Martha Remple, an unemployed mom, will be taking the orange subway line anywhere it goes for free.
Hairdresser Julie Dixon and messenger Randy Galang will leave their Granada Hills homes three hours early for a 7:30 p.m. Saturday night showing of “Evil Dead 2,” which is playing under the stars on the lawn of the Hollywood Cemetery.
“It’s usually a 20-minute drive but we’re not taking any chances,” says Ms. Dixon.
How Angelenos are coping, or not, with “carmageddon” – the 53-hour shutdown of a crucial 10-mile segment of freeway here – is the topic of conversation no matter where you go in this city.
From 7 p.m. Friday until 5 a.m. Monday, this segment of Interstate 405 linking the Los Angeles International Airport and the San Fernando Valley – the most traveled freeway in the United States – will be closed so that engineers can demolish a bridge to create a carpool lane.
Many say it’s tearing the city apart by spotlighting the entire metropolitan region’s long-term overdependence on cars in place of adequate public transportation. Others say it’s bringing the city together as never before, because everyone is in the same predicament and helping each other out.
Newspapers are full of neighborhood-street short-cuts to try and ones to avoid. Restaurants and bars are offering special, car-themed promotions. Web sites offer T-shirts (“I was in the war”), bumper stickers (“the good … the bad… and the elderly”), and mouse pads with a photo of the devil at the wheel.
Bloggers are spoofing official attempts to provide information:
“Q: Will there be official-looking people everywhere I go, waving signs and telling me how to proceed?”
Yes. But that won’t change the fact that you’re [in big trouble.]’’
Some officials say the entire city will be clogged uncontrollably for the entire weekend. They note that on average, 375,000 cars drive the 405 every day. More on weekends. Others advise residents in no uncertain terms to either stay at home or leave town and things will be OK.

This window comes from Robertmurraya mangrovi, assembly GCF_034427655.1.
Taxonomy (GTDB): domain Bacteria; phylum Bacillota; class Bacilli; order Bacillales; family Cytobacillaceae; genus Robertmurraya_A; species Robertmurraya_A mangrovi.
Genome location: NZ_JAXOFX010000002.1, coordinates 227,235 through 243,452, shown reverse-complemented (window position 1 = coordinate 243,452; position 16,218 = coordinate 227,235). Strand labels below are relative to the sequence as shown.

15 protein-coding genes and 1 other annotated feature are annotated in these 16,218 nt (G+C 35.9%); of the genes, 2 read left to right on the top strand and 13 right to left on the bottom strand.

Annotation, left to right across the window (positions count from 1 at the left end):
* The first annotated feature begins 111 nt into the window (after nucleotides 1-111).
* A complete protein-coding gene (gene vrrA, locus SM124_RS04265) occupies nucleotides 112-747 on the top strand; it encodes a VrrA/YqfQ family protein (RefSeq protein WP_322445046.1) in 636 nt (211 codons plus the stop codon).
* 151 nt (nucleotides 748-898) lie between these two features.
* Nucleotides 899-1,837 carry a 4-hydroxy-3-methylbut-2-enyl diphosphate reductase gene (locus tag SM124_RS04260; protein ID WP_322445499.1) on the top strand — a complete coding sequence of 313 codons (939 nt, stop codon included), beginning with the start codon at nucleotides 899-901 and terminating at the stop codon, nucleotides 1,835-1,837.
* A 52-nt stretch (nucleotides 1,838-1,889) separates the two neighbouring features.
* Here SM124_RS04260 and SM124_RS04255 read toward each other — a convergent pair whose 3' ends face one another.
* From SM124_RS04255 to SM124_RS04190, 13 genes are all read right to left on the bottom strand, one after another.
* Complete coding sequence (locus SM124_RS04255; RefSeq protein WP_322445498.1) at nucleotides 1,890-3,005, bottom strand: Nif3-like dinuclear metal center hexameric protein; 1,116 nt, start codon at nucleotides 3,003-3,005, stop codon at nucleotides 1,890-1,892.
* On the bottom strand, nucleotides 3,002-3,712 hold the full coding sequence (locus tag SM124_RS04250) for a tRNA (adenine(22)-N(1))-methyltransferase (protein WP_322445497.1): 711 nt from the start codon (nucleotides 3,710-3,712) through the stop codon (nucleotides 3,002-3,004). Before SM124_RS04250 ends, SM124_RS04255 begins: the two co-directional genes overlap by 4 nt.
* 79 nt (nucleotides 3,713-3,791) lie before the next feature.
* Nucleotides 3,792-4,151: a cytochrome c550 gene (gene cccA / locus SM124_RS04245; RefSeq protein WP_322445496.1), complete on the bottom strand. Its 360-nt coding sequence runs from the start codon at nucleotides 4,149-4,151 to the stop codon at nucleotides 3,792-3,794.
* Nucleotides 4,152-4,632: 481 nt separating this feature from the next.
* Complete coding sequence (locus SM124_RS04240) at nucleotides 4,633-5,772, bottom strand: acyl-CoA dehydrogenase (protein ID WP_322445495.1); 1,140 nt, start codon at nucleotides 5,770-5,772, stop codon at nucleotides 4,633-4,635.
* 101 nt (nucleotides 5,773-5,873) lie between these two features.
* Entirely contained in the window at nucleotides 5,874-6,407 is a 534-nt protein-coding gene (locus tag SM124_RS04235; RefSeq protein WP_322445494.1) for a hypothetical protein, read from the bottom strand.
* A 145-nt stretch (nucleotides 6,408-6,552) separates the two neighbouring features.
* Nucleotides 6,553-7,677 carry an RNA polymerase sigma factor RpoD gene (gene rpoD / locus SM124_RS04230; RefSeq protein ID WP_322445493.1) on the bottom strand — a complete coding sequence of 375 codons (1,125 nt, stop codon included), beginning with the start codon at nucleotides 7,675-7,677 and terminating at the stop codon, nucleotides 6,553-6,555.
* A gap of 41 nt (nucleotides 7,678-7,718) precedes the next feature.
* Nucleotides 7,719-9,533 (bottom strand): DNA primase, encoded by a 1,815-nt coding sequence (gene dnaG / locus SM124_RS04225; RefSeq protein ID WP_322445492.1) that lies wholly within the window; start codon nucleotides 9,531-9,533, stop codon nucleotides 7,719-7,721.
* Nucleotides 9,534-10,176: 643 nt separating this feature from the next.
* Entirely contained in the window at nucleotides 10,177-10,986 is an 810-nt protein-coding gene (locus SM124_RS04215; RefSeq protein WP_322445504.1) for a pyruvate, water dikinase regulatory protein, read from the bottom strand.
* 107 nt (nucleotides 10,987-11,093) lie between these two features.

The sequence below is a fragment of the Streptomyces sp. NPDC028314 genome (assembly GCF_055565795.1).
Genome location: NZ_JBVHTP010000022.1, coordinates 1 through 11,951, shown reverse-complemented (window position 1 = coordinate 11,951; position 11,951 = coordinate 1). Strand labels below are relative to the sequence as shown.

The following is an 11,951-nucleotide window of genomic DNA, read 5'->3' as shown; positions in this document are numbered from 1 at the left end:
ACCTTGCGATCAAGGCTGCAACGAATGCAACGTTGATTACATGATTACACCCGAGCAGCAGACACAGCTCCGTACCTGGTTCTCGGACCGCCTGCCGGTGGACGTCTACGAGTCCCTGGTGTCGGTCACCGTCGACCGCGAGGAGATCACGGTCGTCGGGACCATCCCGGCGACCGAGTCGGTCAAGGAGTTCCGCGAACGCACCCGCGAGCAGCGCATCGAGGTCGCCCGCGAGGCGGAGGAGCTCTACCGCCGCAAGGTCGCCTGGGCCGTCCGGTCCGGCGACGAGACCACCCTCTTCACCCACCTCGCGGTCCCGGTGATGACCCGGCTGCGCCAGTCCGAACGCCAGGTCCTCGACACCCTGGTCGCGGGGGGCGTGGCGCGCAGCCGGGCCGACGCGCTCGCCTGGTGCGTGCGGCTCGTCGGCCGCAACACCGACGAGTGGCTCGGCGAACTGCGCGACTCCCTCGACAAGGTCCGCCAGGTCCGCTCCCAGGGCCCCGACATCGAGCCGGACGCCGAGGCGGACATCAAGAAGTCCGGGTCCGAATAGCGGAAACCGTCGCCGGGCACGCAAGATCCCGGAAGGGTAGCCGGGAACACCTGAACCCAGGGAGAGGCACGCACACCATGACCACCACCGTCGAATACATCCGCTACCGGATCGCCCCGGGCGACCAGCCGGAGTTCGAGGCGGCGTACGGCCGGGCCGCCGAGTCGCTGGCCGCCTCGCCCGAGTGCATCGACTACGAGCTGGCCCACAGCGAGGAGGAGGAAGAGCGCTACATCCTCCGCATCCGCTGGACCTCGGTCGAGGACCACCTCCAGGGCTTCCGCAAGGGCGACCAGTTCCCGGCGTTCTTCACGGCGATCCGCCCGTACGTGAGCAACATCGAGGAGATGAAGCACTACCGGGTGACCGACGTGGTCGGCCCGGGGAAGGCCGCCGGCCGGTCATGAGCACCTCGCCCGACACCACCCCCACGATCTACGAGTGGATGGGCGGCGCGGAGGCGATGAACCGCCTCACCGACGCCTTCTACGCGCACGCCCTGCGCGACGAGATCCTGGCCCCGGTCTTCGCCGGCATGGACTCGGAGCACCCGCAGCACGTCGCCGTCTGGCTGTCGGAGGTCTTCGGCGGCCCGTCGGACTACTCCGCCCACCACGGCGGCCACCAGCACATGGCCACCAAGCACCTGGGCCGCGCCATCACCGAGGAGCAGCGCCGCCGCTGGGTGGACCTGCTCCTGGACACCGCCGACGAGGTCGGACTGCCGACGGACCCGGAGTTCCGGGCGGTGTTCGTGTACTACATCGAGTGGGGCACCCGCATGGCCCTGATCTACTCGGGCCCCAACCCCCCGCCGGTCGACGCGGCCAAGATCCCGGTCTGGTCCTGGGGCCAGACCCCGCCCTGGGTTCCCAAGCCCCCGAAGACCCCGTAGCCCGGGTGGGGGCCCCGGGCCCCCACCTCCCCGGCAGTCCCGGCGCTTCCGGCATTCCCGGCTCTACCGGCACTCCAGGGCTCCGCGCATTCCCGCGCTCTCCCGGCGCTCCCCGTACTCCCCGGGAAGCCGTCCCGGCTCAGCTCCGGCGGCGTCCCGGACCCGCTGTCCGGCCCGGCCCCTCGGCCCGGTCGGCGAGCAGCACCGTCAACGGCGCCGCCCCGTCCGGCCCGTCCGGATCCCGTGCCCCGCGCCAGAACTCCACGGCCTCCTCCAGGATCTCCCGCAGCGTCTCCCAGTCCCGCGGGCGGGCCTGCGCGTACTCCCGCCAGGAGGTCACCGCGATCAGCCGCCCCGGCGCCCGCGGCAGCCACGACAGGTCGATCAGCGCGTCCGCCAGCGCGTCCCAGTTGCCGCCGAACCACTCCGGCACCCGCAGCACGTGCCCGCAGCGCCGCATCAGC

“I know every shortcut and not one of them is going to work,” said L.A. County Supervisor Zev Yaroslavsky in an interview with ABC News.com. “Stay the hell away is the best advice we can give. Don’t go anywhere near the west side of L.A. … stay home, get Netflix … everybody has to suck it up. We’re doing our part to make sure every man, woman, and child knows about this.”
“It’s a good thing this is happening on a weekend,” says Mr. Galang, eating a plate of hummus at Heart of India Café, right at the intersection of the 405 and 101, the city’s other busiest freeway. “Anyone that needs to go up and down the 405 is going to be dead in the water. I use this route all day every day, but lucky for me, I don’t work weekends.”
The J. Paul Getty Museum, high on a crest above the 405 – which gets 1.2 million visitors a year, is closing down for one of its busiest weekends of the year, according to spokeswoman Melissa Abraham in L.A. Weekly. And local TV stations have been doing stories on tourists and wedding parties that planned their trips and festivities well before the closure was announced and now have few, if any alternatives.
One couple said they can’t change their wedding plans because several of their guests have already paid for airline tickets from overseas. They are shelling out their own money for nearby hotels to make sure these family members will make it to the wedding.
The LAPD, sheriffs, and other law enforcement and transportation officials say they have contingency plans for emergency vehicles and to route traffic around problem areas using additional helicopter surveillance and supplementary, on-street traffic controllers.
“L.A. Department of Transportation will be monitoring all the signalized intersections to ensure the swift movement of traffic,” says Krishniah Murthy, executive director of transit project delivery for L.A. Metro in an online Q and A, posted as a public service.
“Everything we saw was very doom and gloom, very stay at home, don't venture out,” says Anastasia Roark, one of the beatcarmageddon.com’s founders, in a YouTube video. “We just really thought it would be really fun to put together an all-encompassing survival guide to help people get through it and find some silver lining to enjoy it.”
Local news has also carried several stories about a new, free application for cellphones called Waze – which monitors car traffic in real time, and responds to the speed each car is going, rather than just relate conventional geographical information from on-street sensors and cameras.
“This will be one of the great new uses of this technology, because it relies on tens of thousands of users being monitored in real time and can help people find the route with the least traffic as if they were aerially above it, looking down and able to choose,” says Diann Eisnor, vice president of platform and partnerships for Waze.